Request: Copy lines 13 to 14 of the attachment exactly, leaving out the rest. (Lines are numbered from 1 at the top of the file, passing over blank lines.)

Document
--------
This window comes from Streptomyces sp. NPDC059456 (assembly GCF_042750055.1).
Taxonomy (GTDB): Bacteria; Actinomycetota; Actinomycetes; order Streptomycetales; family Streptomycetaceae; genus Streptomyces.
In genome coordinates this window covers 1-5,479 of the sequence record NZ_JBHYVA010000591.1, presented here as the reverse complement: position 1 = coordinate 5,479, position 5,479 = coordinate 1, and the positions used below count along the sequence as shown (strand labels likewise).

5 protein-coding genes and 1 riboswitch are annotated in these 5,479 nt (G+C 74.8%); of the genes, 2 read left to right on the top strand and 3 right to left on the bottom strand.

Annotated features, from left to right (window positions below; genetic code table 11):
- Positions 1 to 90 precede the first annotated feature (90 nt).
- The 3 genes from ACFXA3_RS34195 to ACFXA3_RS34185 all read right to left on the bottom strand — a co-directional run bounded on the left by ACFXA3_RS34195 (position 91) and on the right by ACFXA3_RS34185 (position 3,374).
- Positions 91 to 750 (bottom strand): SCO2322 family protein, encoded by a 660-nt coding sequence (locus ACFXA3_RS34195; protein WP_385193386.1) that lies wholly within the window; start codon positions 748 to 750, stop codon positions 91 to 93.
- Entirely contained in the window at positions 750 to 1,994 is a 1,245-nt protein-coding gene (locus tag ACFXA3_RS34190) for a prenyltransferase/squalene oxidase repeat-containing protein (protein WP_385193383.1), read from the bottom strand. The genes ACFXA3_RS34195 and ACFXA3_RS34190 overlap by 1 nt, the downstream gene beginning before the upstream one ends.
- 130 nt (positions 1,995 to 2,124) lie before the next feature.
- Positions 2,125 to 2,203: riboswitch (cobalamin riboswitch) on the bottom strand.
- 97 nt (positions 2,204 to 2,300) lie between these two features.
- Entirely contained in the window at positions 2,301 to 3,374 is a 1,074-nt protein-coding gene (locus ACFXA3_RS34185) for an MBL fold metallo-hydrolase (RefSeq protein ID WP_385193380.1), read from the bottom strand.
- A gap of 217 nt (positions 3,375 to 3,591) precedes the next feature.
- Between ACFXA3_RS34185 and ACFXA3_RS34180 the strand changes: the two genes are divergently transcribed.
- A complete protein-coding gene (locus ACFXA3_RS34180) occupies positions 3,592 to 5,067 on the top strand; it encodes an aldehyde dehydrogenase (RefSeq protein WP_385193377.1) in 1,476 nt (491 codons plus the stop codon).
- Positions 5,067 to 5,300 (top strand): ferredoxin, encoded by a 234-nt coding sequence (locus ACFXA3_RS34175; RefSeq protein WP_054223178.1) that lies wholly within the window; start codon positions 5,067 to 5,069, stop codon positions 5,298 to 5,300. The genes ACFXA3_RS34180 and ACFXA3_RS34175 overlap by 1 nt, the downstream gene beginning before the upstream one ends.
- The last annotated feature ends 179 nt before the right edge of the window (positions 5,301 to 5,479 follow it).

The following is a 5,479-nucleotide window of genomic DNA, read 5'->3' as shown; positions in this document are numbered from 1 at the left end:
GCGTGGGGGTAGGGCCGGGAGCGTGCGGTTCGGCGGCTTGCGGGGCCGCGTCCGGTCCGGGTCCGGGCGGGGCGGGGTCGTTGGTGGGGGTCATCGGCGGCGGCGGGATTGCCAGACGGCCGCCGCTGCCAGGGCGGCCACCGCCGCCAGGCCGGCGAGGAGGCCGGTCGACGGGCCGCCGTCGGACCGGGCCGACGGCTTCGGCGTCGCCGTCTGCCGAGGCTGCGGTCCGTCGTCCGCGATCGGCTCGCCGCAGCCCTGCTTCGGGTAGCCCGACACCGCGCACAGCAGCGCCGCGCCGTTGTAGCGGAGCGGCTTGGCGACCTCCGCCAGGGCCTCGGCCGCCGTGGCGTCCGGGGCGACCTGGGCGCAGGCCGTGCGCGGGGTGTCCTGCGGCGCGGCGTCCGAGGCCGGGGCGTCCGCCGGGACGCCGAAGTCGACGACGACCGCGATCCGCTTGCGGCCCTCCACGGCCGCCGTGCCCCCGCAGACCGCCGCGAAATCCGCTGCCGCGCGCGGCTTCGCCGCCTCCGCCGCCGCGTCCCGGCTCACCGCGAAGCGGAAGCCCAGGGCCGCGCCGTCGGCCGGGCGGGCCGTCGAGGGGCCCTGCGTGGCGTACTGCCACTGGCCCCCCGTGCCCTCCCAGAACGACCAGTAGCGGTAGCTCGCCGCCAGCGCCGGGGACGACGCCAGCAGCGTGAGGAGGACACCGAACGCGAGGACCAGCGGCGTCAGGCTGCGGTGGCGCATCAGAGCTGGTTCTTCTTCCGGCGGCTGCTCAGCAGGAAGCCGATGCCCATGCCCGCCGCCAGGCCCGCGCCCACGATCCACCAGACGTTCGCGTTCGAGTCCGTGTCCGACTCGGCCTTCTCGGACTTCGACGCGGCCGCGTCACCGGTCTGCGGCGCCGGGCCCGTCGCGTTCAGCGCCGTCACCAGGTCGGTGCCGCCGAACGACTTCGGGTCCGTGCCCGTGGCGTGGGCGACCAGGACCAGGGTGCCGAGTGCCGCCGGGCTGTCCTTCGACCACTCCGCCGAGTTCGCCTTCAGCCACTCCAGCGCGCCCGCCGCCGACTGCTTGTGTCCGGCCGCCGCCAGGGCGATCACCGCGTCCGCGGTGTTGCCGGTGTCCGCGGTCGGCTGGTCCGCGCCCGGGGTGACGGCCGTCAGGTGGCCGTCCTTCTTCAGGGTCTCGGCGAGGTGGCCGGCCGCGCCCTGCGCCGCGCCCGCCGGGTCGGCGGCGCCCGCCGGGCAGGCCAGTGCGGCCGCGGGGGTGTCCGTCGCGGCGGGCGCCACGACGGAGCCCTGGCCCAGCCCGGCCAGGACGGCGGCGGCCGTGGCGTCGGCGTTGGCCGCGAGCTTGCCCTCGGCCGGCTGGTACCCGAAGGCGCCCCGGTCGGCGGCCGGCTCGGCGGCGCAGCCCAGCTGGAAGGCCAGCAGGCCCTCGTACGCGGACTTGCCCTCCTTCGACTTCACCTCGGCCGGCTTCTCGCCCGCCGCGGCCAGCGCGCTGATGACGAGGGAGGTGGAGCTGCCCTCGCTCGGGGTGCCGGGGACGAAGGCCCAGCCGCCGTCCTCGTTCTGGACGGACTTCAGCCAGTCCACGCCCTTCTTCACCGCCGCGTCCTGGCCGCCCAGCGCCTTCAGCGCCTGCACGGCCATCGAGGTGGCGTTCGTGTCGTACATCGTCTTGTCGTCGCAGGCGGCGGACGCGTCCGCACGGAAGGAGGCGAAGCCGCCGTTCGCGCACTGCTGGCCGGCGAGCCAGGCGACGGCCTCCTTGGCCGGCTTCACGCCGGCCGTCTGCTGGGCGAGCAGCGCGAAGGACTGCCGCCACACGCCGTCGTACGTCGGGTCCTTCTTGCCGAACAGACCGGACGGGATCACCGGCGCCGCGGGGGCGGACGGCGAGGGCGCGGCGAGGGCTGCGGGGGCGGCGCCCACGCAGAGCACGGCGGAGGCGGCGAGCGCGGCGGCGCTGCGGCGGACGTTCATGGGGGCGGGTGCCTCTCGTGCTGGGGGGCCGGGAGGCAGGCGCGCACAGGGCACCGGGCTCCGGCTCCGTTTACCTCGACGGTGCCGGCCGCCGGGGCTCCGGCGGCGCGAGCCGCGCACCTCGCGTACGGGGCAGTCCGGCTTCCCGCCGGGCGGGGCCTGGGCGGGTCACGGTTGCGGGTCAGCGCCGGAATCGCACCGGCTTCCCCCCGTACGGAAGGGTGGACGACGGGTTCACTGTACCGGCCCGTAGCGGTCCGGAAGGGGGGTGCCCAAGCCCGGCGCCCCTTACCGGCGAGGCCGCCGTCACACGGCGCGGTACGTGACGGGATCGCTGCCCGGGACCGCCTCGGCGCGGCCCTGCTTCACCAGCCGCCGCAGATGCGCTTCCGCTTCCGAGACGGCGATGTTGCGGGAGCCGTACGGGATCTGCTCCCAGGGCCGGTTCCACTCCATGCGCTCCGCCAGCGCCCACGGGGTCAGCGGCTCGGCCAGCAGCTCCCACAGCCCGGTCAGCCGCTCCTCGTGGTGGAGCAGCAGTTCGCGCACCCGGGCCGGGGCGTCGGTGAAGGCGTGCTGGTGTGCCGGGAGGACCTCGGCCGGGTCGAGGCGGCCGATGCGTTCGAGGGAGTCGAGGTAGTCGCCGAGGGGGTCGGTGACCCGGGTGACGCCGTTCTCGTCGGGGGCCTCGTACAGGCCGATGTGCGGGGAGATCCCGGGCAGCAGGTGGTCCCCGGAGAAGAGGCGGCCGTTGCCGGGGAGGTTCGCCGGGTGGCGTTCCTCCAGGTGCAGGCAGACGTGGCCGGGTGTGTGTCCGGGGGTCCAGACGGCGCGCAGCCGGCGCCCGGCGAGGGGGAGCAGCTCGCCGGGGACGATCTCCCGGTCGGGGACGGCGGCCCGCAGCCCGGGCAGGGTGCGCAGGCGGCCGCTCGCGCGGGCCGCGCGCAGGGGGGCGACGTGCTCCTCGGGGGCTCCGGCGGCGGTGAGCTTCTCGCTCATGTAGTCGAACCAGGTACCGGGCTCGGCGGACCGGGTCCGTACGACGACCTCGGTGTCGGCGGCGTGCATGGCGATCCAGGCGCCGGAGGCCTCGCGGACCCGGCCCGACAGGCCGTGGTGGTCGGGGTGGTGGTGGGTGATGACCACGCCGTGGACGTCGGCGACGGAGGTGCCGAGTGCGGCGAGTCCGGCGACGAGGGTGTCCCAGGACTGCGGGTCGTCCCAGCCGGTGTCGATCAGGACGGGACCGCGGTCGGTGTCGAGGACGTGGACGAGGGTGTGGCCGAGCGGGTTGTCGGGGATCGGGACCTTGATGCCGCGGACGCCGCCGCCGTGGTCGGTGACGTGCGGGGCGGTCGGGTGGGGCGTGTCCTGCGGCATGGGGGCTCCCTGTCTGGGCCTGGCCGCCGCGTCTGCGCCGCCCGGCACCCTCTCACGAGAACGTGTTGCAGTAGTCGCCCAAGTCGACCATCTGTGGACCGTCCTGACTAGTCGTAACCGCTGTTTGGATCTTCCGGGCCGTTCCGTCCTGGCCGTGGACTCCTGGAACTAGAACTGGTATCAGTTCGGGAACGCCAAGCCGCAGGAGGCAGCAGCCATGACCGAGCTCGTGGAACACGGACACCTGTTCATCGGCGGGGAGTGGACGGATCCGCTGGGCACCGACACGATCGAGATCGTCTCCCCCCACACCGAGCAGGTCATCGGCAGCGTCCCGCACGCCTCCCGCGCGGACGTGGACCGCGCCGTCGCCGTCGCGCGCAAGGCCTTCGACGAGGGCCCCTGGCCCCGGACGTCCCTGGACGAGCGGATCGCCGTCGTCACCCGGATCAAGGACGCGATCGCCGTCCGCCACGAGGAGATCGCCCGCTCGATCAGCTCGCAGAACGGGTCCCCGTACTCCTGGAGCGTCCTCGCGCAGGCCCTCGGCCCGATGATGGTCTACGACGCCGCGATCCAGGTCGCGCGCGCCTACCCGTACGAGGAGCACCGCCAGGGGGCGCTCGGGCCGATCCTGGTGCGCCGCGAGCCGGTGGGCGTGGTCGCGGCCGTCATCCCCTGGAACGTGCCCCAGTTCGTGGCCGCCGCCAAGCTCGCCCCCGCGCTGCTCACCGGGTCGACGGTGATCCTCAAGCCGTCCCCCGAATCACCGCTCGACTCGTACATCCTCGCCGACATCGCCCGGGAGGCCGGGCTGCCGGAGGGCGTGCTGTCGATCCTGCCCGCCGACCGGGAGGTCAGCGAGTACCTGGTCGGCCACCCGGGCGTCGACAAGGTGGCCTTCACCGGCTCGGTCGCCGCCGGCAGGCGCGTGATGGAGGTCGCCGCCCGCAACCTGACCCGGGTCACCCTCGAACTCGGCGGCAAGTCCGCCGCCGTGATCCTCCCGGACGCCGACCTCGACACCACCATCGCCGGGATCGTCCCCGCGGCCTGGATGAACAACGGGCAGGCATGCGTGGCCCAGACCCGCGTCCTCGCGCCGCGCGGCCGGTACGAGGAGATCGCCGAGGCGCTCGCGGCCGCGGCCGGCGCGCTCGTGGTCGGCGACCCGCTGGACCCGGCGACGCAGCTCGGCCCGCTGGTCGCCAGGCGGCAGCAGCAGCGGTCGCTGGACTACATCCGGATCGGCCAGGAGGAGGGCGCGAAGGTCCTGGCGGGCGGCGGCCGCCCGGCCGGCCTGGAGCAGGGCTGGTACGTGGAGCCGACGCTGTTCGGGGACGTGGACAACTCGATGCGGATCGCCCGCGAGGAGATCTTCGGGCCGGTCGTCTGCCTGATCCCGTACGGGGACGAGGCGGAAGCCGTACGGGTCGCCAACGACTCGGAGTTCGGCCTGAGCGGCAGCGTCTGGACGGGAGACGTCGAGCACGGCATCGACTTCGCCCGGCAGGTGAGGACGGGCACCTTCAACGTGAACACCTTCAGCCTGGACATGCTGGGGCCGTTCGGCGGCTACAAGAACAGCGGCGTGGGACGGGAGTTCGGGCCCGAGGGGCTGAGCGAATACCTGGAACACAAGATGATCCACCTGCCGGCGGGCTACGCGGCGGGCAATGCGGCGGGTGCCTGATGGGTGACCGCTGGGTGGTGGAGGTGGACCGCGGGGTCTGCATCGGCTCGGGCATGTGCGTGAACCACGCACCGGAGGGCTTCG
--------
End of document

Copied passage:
- Entirely contained in the window at positions 2,301 to 3,374 is a 1,074-nt protein-coding gene (locus ACFXA3_RS34185) for an MBL fold metallo-hydrolase (RefSeq protein ID WP_385193380.1), read from the bottom strand.
- A gap of 217 nt (positions 3,375 to 3,591) precedes the next feature.